It’s all about science fiction today with this guest post from the talented writer Natacha Guyot. You may remember her from a popular post called My Love of Spaceships. I’m happy to have her back to talk more about sci-fi, this time with an emphasis on two female characters whose names may sound familiar: Dana Scully and Elizabeth Shaw. The stage is all yours, Natacha!
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Today, I would like to give a closer look at two female characters who could not only survive their ordeal but turn their circumstances around in an empowered manner. These two are Dana Scully from the X-Files and Elizabeth Shaw from Prometheus.
Both are submitted to traumatic experiments against their will. Several events occur between seasons 2 to 5 of the X-Files. Dana Scully is abducted and has her reproductive material harvested, leading her to be pronounced infertile.
What was stolen from Scully was partially used to create a human and alien hybrid daughter, Emily, she briefly knows before the girl’s death. Scully was also implanted with a chip during her abduction whose removal causes cancer.
In Prometheus, Elizabeth Shaw was impregnated with alien genetic material, thus finding herself pregnant with a monstrous fetus, although she stated earlier in the movie that she couldn’t conceive children.
Following that, both Scully and Shaw must deal with what was done to them and reclaim their body and life. Now, Shaw’s arc is shorter because she was only featured in a single movie and the sequel to Prometheus, Alien: Covenant will only be released in 2017. Yet, she rejects being turned into a lab rat and fights her way to the high tech available medical pod aboard the ship her team traveled on. The pod was geared toward a male patient only and she must adjust to the possible commands to get the alien baby from her womb, as it grows extremely quickly.
She eventually succeeds and carries the trauma and medical lack of recovery as she goes on with the mission, eventually being the lone human survivor of the expedition. Her traumatic experience doesn’t deter her from her faith and her goal as a scientist to explore other worlds and uncover more about the alien civilization she is studying.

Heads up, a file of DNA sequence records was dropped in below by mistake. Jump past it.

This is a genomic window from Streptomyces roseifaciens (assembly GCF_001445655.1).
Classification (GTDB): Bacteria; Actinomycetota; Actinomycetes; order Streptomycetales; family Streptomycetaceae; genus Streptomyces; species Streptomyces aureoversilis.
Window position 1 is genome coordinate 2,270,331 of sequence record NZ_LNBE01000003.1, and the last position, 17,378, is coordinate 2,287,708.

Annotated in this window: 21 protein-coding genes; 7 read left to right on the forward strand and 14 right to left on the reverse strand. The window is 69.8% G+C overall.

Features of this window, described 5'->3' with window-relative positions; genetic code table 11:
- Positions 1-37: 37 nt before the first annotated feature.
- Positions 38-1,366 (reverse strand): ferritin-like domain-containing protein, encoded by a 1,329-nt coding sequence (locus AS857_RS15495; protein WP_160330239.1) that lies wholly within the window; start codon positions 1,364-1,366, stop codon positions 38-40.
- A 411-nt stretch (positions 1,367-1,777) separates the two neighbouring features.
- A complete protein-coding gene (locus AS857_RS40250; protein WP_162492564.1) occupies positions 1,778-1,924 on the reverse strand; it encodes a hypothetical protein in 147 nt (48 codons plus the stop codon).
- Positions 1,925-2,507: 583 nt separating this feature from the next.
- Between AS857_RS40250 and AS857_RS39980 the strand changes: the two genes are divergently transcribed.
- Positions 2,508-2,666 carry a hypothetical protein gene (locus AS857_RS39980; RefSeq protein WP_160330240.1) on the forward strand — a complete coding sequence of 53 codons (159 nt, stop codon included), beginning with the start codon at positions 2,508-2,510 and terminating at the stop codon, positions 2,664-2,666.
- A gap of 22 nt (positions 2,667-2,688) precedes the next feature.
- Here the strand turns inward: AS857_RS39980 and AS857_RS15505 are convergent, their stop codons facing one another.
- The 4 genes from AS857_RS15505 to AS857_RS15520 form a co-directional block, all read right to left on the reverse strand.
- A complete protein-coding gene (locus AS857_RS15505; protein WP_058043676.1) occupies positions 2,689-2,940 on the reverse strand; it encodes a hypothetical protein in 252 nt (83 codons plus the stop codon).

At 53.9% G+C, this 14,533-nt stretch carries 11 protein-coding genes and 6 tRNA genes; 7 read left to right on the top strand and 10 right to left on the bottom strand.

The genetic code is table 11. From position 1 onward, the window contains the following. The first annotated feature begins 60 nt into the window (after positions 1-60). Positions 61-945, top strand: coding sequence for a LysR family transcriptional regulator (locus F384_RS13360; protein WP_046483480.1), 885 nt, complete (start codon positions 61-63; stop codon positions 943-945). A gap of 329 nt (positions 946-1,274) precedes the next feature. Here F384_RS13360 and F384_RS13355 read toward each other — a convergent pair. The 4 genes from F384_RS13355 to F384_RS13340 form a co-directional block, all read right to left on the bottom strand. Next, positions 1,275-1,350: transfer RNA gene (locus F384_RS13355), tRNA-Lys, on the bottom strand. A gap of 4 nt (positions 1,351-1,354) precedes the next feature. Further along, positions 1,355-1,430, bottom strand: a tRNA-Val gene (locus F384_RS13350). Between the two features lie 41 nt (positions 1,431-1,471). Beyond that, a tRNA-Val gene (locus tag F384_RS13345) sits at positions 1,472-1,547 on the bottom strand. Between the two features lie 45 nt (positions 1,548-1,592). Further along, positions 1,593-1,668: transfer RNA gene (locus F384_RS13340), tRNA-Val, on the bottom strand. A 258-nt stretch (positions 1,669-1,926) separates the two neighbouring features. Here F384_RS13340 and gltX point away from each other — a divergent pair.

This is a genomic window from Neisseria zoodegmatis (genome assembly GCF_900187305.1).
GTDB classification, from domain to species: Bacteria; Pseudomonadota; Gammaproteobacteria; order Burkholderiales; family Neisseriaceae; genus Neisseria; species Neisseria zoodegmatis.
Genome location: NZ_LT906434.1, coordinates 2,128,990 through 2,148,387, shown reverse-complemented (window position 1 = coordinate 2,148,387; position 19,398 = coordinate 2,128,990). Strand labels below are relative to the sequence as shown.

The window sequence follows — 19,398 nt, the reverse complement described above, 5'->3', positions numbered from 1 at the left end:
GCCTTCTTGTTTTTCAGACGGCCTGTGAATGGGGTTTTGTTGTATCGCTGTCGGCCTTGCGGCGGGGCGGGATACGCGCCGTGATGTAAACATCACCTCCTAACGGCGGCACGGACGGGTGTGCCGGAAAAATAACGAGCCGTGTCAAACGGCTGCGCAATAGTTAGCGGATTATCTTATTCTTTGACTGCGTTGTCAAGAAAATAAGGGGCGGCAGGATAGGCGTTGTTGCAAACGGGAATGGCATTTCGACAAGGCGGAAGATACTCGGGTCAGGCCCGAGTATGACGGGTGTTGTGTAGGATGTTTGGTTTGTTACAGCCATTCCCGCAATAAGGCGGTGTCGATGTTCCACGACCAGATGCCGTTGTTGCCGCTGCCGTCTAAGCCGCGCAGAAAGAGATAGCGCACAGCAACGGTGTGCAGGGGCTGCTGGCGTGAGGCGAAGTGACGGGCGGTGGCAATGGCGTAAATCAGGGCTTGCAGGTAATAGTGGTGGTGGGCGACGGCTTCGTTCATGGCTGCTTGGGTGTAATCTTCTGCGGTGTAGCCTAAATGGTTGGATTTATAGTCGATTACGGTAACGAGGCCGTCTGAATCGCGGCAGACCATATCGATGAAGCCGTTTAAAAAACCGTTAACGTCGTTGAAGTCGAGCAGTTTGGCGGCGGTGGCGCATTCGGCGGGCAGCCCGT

In the X-Files, Scully embraces the unknown when deciding to move forward with being implanted with another chip in hope to cure her mysterious cancer, which has positive results. It is in these dire times that she also reconnects with her Catholic faith. While her later pregnancy in the eighth season results in a child with special powers, her own DNA proves to be more than human at this point. In the 2016 revival, Scully’s unique DNA allows her to work on a vaccine to save mankind, thus showing her empowered by her difficult experience and owning the aftermaths that she went through.
I didn’t get the opportunity to work at length on a comparative work between these two female characters but I look forward to having such an opportunity, especially with how they not only are empowered survivors of women-target bio-terrorism but also Christian scientists.
How do you think that traumatic experiences can serve characters and not be simply cheap plot tools (especially when targeting women with social or reproductive violence)?
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About Natacha Guyot
Natacha Guyot is a French researcher, author, and public speaker.
After studying at Paris III Sorbonne Nouvelle and King’s College London, she relocated to Texas in summer 2016. There, she has embarked on a new academic journey: she started doctoral studies in Arts and Humanities at the University of Texas at Dallas.
Her main fields of interest are Science fiction, Gender Studies, Children Media and Fan Studies. Besides her nonfiction work, she also writes Science Fiction and Fantasy stories. She is a feminist, nerd, Christian, cat lady, book dragon and Earl Grey drinker.
Her new Science Fiction novella, Dream Crusher, is recently launched in Kindle and paperback format in November 2016.